What is canine influenza (dog flu)?
Canine influenza (also known as dog flu) is a contagious respiratory disease in dogs caused by specific Type A influenza viruses known to infect dogs. These are called “canine influenza viruses.” Dog flu is a disease of dogs. No human infections with canine influenza have ever been reported. There are two different influenza A dog flu viruses: one is an H3N8 virus and the other is an H3N2 virus.
Can canine influenza viruses infect humans?
To date, there is no evidence of transmission of canine influenza viruses from dogs to people and there has not been a single reported case of human infection with a canine influenza virus.
However, influenza viruses are constantly changing and it is possible for a virus to change so that it could infect humans and spread easily between humans. Human infections with new influenza viruses (against which the human population has little immunity) are concerning when they occur. Such viruses could present pandemic influenza threats. For this reason, CDC and its partners are monitoring the canine influenza H3N8 and H3N2 viruses (as well as other animal influenza viruses) closely. In general, canine influenza viruses are considered to pose a low threat to humans.
Where did canine influenza viruses come from and how long has it been around?
Canine influenza H3N8 virus originated in horses, has spread to dogs, and can now spread between dogs. The H3N8 equine influenza (horse flu) virus has been known to exist in horses for more than 40 years. In 2004, however, cases of an unknown respiratory illness in dogs (initially greyhounds) were reported in the United States. An investigation showed that this respiratory illness was caused by the equine influenza A H3N8 virus. Scientists believe this virus jumped species (from horses to dogs) and has adapted to cause illness in dogs and spread among dogs, especially those housed in kennels and shelters. This is now considered a dog-specific H3N8 virus. In September 2005, this virus was identified by experts as a “newly emerging pathogen in the dog population” in the United States.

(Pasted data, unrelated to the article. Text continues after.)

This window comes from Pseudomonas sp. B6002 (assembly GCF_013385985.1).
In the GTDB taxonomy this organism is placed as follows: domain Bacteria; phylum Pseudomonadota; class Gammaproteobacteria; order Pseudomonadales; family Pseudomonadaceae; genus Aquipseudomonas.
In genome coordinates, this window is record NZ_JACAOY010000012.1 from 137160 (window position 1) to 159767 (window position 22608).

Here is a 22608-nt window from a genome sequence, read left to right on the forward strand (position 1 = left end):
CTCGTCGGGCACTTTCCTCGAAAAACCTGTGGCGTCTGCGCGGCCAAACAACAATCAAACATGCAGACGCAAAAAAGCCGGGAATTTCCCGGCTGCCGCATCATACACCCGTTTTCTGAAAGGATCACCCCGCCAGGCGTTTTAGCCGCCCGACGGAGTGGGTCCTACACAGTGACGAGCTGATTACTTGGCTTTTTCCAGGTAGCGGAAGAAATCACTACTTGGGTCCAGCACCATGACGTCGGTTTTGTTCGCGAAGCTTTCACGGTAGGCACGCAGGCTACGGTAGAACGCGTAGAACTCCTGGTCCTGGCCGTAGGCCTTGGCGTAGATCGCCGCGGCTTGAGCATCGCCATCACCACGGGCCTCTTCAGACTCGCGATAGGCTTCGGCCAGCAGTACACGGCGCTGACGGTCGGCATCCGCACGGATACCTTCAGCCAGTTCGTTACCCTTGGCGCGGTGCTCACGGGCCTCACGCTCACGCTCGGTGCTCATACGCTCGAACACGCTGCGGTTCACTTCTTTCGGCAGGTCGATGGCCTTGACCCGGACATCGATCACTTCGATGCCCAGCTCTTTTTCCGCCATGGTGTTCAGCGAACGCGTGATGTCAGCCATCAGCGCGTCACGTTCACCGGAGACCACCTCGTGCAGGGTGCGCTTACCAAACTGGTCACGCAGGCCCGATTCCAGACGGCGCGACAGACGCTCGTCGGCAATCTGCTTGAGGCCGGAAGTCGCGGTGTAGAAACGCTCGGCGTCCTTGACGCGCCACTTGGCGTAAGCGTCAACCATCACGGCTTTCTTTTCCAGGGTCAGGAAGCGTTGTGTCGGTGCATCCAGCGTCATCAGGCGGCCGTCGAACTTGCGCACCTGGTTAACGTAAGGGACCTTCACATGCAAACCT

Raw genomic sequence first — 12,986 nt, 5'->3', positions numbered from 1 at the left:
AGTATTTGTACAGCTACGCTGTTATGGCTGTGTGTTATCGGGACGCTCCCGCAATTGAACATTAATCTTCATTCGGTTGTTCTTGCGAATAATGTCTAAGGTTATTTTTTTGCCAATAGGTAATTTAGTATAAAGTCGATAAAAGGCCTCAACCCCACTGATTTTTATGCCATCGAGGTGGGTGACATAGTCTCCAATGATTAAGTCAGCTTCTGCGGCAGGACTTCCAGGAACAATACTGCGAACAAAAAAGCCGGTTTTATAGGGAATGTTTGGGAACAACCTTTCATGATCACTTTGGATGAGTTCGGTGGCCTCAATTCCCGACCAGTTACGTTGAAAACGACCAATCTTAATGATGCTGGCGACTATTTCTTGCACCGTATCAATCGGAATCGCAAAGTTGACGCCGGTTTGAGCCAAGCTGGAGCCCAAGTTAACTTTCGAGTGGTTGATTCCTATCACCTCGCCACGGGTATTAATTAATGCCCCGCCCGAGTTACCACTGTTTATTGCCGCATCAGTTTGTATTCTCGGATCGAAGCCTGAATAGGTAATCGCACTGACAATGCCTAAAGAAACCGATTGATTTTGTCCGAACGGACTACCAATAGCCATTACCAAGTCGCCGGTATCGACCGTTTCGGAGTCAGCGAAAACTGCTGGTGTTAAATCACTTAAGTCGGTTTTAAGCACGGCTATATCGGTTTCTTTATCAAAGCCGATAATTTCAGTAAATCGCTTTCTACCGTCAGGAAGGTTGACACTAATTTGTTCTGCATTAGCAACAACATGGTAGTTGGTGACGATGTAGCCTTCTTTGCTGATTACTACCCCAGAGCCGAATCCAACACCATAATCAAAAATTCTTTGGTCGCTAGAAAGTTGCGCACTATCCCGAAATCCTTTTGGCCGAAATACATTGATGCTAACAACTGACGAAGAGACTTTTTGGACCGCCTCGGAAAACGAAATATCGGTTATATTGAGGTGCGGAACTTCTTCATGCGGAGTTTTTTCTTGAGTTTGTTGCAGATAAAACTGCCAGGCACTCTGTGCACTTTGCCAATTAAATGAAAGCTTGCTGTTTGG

The H3N2 canine influenza virus is an avian flu virus that adapted to infect dogs. This virus is different from human seasonal H3N2 viruses. Canine influenza A H3N2 virus was first detected in dogs in South Korea in 2007. This virus seems to have been an avian influenza virus that adapted to infect dogs and has since been reported in China and Thailand. H3N2 canine influenza has reportedly infected some cats as well as dogs. It was first detected in the United States in April 2015. The canine H3N2 virus is genetically different from human seasonal H3N2 viruses. It is not known how canine H3N2 virus was introduced into the United States.
What are signs of canine influenza infection in dogs?
The signs of this illness in dogs are cough, runny nose, and fever, but not all dogs will show signs of illness. The severity of illness associated with canine flu in dogs can range from no signs to severe illness resulting in pneumonia and sometimes death.
How serious is canine influenza infection in dogs?
The percentage of dogs infected with this disease that die is very small. Some dogs have asymptomatic infections (no signs of illness), while some have severe infections. Severe illness is characterized by the onset of pneumonia. This is a relatively new cause of disease in dogs and nearly all dogs are susceptible to infection.